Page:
Our results showed increased DNA damage in PE-COPD patients (Table 2), which disagree with the data reported by Mercken et al. [15]. These authors observed a decrease in ROS-induced DNA damage after submaximal exercise test following pulmonary rehabilitation. The phenomenon was attributed to an improved training status of the patients with COPD that increased exercise capacity and physical activity level after pulmonary rehabilitation [15]. Another study reported that the extent of DNA damage was dependent on the training status of the healthy participants, as trained participants had less DNA damage after exercise compared with untrained participants [25].

Also, an exercise-induced DNA damage in athletes after exhaustive treadmill running or a marathon race has been reported, whereas no enhanced DNA damage was found in healthy control subjects after moderate exercise, not exceeding the anaerobic threshold [15]. Regarding to this aspect, it has been suggested that DNA damage after physical activity can only be detected in exercise protocols exceeding the proband’s anaerobic threshold [26], and the intensity of physical activity may determine unwanted metabolic changes. Light-to-moderate physical activity has been described as an inducer of transient redox unbalance [27]. In our study, PE-COPD practiced submaximal aerobic exercise in ergometer for lower limbs, 02 times per week, that is, light-to-moderate physical activity.

In the present study, the MMS-induced DNA damage was transient in control group, probably due to induction of DNA repair process. Interestingly, PE-COPD group showed decreased susceptibility to 1 h MMS treatment compared to COPD and control groups. Moreover, the DNA damage in PE-COPD patients remains constant after 3 h MMS treatment, suggesting that the observed low susceptibility may result from previously activated repair process. The residual damage caused by MMS treatment in the control group was also lower than in COPD patients, which could indicate ongoing repair process (Figure 1). For COPD group, the residual DNA damage further increased indicating the induction of persistent DNA damage that could reflect DNA repair inhibition. This DNA damage may be transient and repaired later [27] or the damaged cells could be eliminated by apoptosis. The high standard deviations for the DNA damage values in comet assay found in our study could be attributed to the great genetic heterogeneity, which is a critical aspect in human biomonitoring studies [28].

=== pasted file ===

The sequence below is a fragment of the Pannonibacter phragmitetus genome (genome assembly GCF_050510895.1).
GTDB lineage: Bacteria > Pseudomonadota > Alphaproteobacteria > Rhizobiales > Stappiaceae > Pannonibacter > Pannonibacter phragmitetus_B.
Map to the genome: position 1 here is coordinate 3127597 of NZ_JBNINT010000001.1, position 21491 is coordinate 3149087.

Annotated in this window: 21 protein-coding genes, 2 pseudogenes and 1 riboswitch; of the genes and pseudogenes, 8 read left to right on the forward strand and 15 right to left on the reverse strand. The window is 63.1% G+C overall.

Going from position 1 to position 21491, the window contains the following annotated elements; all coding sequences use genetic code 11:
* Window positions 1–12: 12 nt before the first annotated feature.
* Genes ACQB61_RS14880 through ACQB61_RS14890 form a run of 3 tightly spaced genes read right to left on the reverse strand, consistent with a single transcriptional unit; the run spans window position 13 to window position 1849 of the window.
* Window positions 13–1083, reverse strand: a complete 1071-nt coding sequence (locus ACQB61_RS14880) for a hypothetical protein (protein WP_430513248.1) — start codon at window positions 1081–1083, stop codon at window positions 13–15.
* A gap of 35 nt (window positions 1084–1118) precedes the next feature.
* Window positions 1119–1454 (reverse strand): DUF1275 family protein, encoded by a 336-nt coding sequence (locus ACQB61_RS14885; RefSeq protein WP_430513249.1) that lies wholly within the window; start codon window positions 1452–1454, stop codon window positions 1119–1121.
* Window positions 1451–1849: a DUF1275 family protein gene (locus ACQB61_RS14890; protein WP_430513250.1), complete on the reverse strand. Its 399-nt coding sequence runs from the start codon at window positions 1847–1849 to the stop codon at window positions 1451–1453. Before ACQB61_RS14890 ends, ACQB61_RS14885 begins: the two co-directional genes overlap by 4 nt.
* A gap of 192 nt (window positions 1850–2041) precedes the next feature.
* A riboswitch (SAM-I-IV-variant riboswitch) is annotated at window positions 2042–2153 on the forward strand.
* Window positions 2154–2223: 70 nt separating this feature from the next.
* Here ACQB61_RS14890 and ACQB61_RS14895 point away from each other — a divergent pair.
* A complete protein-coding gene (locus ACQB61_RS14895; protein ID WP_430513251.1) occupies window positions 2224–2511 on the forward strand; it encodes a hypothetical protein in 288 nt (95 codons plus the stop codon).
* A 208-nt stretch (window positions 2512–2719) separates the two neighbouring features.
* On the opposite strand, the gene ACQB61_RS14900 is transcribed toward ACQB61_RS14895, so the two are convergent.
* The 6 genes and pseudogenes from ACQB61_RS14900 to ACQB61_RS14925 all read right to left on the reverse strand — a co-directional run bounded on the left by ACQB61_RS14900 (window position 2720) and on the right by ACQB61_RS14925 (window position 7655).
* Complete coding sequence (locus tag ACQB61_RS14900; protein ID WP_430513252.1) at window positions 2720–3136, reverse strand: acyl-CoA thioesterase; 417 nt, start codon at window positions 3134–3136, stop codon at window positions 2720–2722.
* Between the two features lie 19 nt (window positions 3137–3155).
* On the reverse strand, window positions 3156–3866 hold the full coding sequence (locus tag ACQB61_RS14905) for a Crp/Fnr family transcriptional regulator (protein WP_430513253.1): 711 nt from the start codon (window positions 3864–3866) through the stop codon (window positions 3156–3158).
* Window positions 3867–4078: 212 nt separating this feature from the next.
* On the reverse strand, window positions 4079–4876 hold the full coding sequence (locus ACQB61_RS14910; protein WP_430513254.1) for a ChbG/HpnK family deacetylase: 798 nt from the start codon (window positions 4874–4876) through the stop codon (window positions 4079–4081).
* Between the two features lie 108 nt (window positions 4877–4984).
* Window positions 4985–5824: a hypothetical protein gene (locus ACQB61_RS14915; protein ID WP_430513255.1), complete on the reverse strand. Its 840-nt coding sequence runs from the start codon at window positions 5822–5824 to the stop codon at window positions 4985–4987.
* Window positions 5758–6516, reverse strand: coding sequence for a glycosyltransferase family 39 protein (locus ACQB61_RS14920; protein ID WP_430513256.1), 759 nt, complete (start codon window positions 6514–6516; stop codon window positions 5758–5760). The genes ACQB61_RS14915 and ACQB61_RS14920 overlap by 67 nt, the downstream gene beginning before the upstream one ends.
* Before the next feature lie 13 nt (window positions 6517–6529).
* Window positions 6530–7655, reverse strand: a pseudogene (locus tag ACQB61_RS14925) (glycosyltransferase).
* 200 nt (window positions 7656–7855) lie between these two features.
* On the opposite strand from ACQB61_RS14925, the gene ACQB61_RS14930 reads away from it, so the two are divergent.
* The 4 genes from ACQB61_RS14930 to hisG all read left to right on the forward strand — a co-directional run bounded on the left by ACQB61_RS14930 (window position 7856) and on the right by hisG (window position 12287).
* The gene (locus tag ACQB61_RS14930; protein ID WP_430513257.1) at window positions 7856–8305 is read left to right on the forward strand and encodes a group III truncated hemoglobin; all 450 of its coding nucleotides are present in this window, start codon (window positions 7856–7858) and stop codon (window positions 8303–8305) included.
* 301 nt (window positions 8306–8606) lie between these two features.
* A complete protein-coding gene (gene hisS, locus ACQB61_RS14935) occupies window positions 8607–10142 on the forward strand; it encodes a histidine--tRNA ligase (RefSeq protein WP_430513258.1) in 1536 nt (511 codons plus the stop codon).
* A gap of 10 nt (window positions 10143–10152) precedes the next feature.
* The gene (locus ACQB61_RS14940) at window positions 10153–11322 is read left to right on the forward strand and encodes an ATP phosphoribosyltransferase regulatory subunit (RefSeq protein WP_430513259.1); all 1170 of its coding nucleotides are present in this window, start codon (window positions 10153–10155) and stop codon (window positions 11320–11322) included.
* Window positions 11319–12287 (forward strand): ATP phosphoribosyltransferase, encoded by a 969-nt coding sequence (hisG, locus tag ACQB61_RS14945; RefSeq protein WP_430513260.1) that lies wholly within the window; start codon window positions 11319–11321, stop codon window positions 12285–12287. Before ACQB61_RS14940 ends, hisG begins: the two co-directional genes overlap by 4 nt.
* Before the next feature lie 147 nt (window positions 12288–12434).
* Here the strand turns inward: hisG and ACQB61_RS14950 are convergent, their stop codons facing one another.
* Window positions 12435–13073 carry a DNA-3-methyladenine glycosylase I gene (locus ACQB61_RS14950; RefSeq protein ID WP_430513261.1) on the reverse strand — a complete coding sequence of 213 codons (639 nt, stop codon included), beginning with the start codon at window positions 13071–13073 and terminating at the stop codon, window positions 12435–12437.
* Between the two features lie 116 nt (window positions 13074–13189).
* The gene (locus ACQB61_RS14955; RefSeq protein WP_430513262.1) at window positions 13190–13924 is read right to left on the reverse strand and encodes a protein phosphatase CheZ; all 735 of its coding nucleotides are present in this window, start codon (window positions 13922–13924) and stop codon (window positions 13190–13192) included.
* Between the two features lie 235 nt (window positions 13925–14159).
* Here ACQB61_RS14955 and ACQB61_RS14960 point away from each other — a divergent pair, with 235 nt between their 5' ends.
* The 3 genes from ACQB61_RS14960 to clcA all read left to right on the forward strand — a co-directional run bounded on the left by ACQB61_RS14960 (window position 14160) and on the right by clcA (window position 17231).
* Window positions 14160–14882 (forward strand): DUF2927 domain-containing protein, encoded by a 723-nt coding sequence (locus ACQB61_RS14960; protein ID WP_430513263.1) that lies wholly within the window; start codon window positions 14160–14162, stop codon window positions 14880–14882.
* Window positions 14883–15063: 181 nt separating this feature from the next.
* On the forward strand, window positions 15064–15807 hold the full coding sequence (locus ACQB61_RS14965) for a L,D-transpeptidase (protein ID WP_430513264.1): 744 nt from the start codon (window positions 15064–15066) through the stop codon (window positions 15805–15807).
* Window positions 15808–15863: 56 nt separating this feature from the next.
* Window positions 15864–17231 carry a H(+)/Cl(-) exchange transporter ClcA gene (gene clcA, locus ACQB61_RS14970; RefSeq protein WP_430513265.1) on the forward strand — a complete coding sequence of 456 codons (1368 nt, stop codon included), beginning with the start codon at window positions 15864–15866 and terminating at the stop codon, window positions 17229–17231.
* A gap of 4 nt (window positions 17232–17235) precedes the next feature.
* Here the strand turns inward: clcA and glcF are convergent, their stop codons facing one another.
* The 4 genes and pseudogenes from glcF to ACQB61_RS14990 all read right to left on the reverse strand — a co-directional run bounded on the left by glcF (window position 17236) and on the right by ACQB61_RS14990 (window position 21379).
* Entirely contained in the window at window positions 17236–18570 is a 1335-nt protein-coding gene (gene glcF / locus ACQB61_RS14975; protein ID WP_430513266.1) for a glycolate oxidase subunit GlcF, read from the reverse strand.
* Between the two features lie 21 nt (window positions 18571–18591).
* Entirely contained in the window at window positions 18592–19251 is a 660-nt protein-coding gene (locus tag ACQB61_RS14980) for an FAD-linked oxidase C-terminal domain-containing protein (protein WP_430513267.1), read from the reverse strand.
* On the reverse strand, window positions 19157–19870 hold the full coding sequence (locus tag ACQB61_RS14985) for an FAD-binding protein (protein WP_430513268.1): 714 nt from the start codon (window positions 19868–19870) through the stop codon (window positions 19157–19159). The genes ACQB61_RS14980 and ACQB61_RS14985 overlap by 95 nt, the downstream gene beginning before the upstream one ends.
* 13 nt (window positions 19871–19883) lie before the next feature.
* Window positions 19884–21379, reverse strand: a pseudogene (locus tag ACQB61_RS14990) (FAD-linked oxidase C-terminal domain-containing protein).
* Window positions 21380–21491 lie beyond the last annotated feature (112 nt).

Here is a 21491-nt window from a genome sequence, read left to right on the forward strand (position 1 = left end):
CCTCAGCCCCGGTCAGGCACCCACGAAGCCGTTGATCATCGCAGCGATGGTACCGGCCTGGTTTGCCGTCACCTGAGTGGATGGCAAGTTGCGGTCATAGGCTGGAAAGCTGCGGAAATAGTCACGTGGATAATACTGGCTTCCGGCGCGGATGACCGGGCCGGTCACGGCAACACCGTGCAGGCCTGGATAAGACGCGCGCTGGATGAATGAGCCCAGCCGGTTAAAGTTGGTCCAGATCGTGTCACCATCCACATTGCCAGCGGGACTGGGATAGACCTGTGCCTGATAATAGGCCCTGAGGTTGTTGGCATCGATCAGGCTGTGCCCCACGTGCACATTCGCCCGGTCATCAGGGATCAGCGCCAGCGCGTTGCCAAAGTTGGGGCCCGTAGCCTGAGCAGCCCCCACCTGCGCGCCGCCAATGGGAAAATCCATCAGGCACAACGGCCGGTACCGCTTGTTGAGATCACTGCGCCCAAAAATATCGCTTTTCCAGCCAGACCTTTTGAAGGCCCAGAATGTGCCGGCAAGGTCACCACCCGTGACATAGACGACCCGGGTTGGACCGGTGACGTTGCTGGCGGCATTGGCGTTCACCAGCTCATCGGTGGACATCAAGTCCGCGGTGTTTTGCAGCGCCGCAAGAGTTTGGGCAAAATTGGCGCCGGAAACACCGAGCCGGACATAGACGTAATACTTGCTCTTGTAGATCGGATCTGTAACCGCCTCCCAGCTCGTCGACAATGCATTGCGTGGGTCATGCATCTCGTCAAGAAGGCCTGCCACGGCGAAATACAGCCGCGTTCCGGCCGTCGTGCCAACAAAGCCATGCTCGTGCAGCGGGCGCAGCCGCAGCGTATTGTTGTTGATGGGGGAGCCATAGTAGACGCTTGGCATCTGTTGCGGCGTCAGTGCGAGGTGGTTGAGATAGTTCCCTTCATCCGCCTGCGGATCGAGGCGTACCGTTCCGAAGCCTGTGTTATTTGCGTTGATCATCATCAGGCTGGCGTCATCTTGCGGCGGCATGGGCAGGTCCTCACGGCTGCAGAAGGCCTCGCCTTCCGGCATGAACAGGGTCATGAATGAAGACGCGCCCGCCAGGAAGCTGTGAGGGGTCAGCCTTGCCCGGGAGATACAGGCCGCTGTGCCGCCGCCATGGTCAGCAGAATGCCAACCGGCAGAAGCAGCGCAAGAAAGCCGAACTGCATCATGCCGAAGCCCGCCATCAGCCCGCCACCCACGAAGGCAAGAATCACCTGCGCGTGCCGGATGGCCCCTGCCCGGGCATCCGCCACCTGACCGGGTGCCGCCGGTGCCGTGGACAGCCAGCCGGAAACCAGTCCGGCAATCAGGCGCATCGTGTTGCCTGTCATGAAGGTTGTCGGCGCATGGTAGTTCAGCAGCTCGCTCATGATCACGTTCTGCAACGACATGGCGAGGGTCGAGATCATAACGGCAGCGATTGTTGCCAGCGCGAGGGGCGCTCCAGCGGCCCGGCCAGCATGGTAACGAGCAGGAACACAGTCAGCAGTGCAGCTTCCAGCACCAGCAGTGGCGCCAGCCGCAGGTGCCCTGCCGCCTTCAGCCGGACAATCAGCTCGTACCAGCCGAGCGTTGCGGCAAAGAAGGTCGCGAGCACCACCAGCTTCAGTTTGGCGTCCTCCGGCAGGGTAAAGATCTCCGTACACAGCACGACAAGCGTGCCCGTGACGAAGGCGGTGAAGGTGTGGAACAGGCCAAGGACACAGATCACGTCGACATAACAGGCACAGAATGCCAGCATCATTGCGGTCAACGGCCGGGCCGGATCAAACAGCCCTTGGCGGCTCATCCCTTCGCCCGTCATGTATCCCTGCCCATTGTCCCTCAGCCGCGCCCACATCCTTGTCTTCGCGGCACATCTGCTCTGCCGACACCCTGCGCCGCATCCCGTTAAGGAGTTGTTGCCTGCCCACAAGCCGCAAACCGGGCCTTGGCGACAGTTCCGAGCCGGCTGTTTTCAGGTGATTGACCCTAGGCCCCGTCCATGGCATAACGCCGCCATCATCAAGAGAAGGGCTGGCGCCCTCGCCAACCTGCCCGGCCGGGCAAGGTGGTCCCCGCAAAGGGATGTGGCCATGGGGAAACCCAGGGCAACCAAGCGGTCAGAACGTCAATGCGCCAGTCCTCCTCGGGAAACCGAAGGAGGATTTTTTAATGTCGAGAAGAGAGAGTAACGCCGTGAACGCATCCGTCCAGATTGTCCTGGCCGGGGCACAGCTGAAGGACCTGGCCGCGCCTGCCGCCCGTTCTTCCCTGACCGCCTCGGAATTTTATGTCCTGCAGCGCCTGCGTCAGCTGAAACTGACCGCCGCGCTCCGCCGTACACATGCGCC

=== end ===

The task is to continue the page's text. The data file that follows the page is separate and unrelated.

The values of TBARS were significantly lower in PE-COPD than in COPD group indicating an adaptive cellular response to exercise-induced oxidative stress (Figure 2). These data are in agreement with those of Radak et al. [24] showing that regular exercise-induced adaptation attenuates the age-associated increase in the levels of 8-OHdG in muscle cells and increases the activity of DNA repair as well as a resistance against oxidative stress. Our results also showed a decrease in residual damage and TBARS induction in PE-COPD in all disease stages in relation to COPD (Table 3), suggesting an adaptive response induced by the physical exercise. In this context, the increased strand break formation, detected in all modalities of comet assay in PE-COPD in relation to COPD, could reflect DNA strand breaks formed as intermediates of increased repair activity in the PE-COPD.

On the other hand, it has been suggested that DNA damage detected in COPD patients is possibly not directly induced by reactive oxygen species but is mediated by secondary factors [26]. This effect can be attributed to the differences in pulmonary ventilation between the maximal and submaximal exercise tests [15]. As the ventilatory demands increase more during the maximal than submaximal exercise tests, COPD patients tend to take more shallow breaths and to breathe with higher frequency, resulting in dynamic lung hyperinflation. This results in increased physiologic dead space ventilation with an attendant drop in alveolar oxygen partial pressure, causing hypoxia and DNA damage [15].

For the first time, our study showed that the supervised physical exercise during pulmonary rehabilitation for COPD patients decreased the susceptibility to exogenous mutagens and systemic exercise-induced oxidative stress. The observed improvement could be attributed to exercise-induced adaptive responses involving a more efficient oxidative metabolism, an increased capacity of endogenous antioxidative systems, interference with the oxidative damage repair/eliminating systems, and modulation of redox-sensitive gene expression and protein assembly [15, 24]. The ROS formation during exercise evokes specific adaptation, such as increased antioxidant capacity/oxidative damage- repairing enzyme activity, increased resistance to oxidative stress, and lower levels of oxidative damage. This specific adaptation seems to be systemic [24]. The effects of exercise could modulate the regulation of the DNA repair process. The adaptive mechanism is initiated by transcription factors, resulting in increased level of antioxidant enzymes, more effective repair, and proteasome degradation of damaged proteins. The molecular adaptation then leads to an improved physiological function and enhanced resistance to oxidative stress [24].